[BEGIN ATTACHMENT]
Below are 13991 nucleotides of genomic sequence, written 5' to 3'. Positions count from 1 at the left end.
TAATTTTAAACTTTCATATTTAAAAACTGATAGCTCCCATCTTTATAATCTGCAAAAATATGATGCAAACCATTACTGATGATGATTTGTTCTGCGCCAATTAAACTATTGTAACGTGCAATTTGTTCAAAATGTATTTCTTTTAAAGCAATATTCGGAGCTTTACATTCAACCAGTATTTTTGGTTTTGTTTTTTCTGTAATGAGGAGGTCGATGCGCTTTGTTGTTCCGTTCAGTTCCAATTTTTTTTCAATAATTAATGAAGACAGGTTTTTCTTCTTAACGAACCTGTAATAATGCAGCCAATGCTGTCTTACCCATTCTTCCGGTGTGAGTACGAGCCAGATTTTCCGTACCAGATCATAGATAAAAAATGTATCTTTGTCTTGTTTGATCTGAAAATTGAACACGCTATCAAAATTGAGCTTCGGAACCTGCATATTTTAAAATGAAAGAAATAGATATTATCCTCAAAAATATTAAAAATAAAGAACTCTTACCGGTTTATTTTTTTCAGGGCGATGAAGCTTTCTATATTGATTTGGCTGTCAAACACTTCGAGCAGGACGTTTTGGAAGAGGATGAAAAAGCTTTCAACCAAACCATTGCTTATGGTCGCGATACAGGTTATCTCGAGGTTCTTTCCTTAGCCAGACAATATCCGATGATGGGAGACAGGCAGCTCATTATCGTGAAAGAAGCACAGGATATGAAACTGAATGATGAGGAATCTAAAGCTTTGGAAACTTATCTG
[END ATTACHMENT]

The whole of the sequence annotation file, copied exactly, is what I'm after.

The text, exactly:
Below are 13991 nucleotides of genomic sequence, written 5' to 3'. Positions count from 1 at the left end.
TAATTTTAAACTTTCATATTTAAAAACTGATAGCTCCCATCTTTATAATCTGCAAAAATATGATGCAAACCATTACTGATGATGATTTGTTCTGCGCCAATTAAACTATTGTAACGTGCAATTTGTTCAAAATGTATTTCTTTTAAAGCAATATTCGGAGCTTTACATTCAACCAGTATTTTTGGTTTTGTTTTTTCTGTAATGAGGAGGTCGATGCGCTTTGTTGTTCCGTTCAGTTCCAATTTTTTTTCAATAATTAATGAAGACAGGTTTTTCTTCTTAACGAACCTGTAATAATGCAGCCAATGCTGTCTTACCCATTCTTCCGGTGTGAGTACGAGCCAGATTTTCCGTACCAGATCATAGATAAAAAATGTATCTTTGTCTTGTTTGATCTGAAAATTGAACACGCTATCAAAATTGAGCTTCGGAACCTGCATATTTTAAAATGAAAGAAATAGATATTATCCTCAAAAATATTAAAAATAAAGAACTCTTACCGGTTTATTTTTTTCAGGGCGATGAAGCTTTCTATATTGATTTGGCTGTCAAACACTTCGAGCAGGACGTTTTGGAAGAGGATGAAAAAGCTTTCAACCAAACCATTGCTTATGGTCGCGATACAGGTTATCTCGAGGTTCTTTCCTTAGCCAGACAATATCCGATGATGGGAGACAGGCAGCTCATTATCGTGAAAGAAGCACAGGATATGAAACTGAATGATGAGGAATCTAAAGCTTTGGAAACTTATCTG